GFR Glomerular Filtration Rate 90-120 mL/min/1.73sqm 60-100 GFR - is the best test to measure your level of kidney function and determine your stage of kidney disease. Your doctor can calculate it from the results of your blood creatinine test, your age, race, gender and other factors. The earlier kidney disease is detected, the better the chance of slowing or stopping its progression. "Your GFR tells how much kidney function you have. It may be estimated from your blood level of creatinine. If your GFR falls below 30 you will need to see a kidney disease specialist (called a nephrologist), Your kidney doctor will speak to you about treatments for kidney failure like dialysis or kidney transplant. A GFR below 15 indicates that you need to start one of these treatments." (Source: National Kidney Foundation)

"Levels below 60 mL/min/1.73 m2 for 3 or more months are a sign of chronic kidney disease." "According to the National Kidney Foundation, normal results range from 90 - 120 mL/min/1.73sqm. Older people will have lower normal GFR levels, because GFR decreases with age." (Source: MedlinePlus)

AST aspartate aminotransferase 10 to 34 IU/L 6-35 ... is an enzyme found in high amounts in heart muscle and liver and muscle cells. It is also found in lesser amounts in other tissues. This test is mainly done along with other tests (such as ALT, ALP, and bilirubin) to diagnose and monitor liver disease. [MedlinePlus]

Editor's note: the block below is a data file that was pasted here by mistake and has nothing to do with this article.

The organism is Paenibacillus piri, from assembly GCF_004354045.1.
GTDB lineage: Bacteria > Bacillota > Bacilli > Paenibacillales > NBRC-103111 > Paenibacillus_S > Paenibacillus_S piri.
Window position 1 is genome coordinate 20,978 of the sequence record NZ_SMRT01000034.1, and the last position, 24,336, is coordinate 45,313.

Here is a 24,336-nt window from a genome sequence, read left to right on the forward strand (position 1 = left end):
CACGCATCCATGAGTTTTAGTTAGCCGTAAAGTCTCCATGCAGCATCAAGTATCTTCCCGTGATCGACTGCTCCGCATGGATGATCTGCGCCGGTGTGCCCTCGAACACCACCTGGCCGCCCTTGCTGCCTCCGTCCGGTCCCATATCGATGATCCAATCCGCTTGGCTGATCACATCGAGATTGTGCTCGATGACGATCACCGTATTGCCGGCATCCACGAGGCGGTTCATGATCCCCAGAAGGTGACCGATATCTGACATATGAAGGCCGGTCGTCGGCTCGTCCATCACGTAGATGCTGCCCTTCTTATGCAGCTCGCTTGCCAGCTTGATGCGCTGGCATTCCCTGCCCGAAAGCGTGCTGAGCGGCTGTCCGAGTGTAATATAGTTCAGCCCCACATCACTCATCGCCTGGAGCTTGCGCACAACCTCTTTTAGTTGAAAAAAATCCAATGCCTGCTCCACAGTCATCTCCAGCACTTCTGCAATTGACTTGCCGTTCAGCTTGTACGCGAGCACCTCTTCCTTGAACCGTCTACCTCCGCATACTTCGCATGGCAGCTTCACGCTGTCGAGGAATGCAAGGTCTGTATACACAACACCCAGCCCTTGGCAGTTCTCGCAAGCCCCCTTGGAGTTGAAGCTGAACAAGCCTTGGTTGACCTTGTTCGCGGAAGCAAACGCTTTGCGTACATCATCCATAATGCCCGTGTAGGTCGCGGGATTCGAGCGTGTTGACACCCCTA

CRP & hs-CRP (highly sensitive) C-Reactive Protein
"C" stands for "capsular"
CRP: 0-1.0 mg/dL or less than 10 mg/L (SI units)

hs-CRP levels:
Less than 1.0 mg/L: High-sensitivity C-reactive protein (hs-CRP) levels Less than 1.0 mg/LZ: Lowest risk
1.0 to 3.0 mg/L: Average risk
More than 3.0 mg/L: Highest risk
Source: WebMD

A C-reactive protein (CRP) test is "a blood test that measures the amount of a protein called C-reactive protein in your blood. C-reactive protein measures general levels of inflammation in your body. High levels of CRP are caused by infections and many long-term diseases. But a CRP test cannot show where the inflammation is located or what is causing it. Other tests are needed to find the cause and location of the inflammation... A special type of CRP test, the high-sensitivity CRP test (hs-CRP), may be done to find out if you have an increased chance of having a sudden heart problem, such as a heart attack. " [ WebMed]